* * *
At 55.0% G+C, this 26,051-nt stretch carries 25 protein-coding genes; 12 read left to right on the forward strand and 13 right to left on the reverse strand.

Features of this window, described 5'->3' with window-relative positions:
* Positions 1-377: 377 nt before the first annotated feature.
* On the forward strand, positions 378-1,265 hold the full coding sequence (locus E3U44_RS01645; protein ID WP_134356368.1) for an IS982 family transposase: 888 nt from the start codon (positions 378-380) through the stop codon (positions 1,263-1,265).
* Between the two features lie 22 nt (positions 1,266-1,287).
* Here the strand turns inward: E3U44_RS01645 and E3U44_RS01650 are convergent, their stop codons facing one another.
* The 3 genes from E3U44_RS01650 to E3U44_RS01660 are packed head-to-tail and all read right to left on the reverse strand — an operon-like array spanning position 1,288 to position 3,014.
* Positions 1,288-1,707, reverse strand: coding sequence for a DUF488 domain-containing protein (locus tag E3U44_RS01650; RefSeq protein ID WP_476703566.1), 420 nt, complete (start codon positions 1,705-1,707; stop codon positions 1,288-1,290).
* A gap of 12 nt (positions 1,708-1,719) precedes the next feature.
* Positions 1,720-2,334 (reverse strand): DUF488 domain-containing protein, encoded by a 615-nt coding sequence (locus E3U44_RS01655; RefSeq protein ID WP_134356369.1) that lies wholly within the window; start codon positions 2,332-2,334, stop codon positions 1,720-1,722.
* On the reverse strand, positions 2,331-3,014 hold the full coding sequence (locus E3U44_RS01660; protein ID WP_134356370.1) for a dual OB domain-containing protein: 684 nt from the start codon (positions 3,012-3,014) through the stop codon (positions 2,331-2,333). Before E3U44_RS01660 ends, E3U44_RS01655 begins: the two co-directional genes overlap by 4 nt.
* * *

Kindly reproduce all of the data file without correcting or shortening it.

At 55.0% G+C, this 26,051-nt stretch carries 25 protein-coding genes; 12 read left to right on the forward strand and 13 right to left on the reverse strand.

Features of this window, described 5'->3' with window-relative positions:
* Positions 1-377: 377 nt before the first annotated feature.
* On the forward strand, positions 378-1,265 hold the full coding sequence (locus E3U44_RS01645; protein ID WP_134356368.1) for an IS982 family transposase: 888 nt from the start codon (positions 378-380) through the stop codon (positions 1,263-1,265).
* Between the two features lie 22 nt (positions 1,266-1,287).
* Here the strand turns inward: E3U44_RS01645 and E3U44_RS01650 are convergent, their stop codons facing one another.
* The 3 genes from E3U44_RS01650 to E3U44_RS01660 are packed head-to-tail and all read right to left on the reverse strand — an operon-like array spanning position 1,288 to position 3,014.
* Positions 1,288-1,707, reverse strand: coding sequence for a DUF488 domain-containing protein (locus tag E3U44_RS01650; RefSeq protein ID WP_476703566.1), 420 nt, complete (start codon positions 1,705-1,707; stop codon positions 1,288-1,290).
* A gap of 12 nt (positions 1,708-1,719) precedes the next feature.
* Positions 1,720-2,334 (reverse strand): DUF488 domain-containing protein, encoded by a 615-nt coding sequence (locus E3U44_RS01655; RefSeq protein ID WP_134356369.1) that lies wholly within the window; start codon positions 2,332-2,334, stop codon positions 1,720-1,722.
* On the reverse strand, positions 2,331-3,014 hold the full coding sequence (locus E3U44_RS01660; protein ID WP_134356370.1) for a dual OB domain-containing protein: 684 nt from the start codon (positions 3,012-3,014) through the stop codon (positions 2,331-2,333). Before E3U44_RS01660 ends, E3U44_RS01655 begins: the two co-directional genes overlap by 4 nt.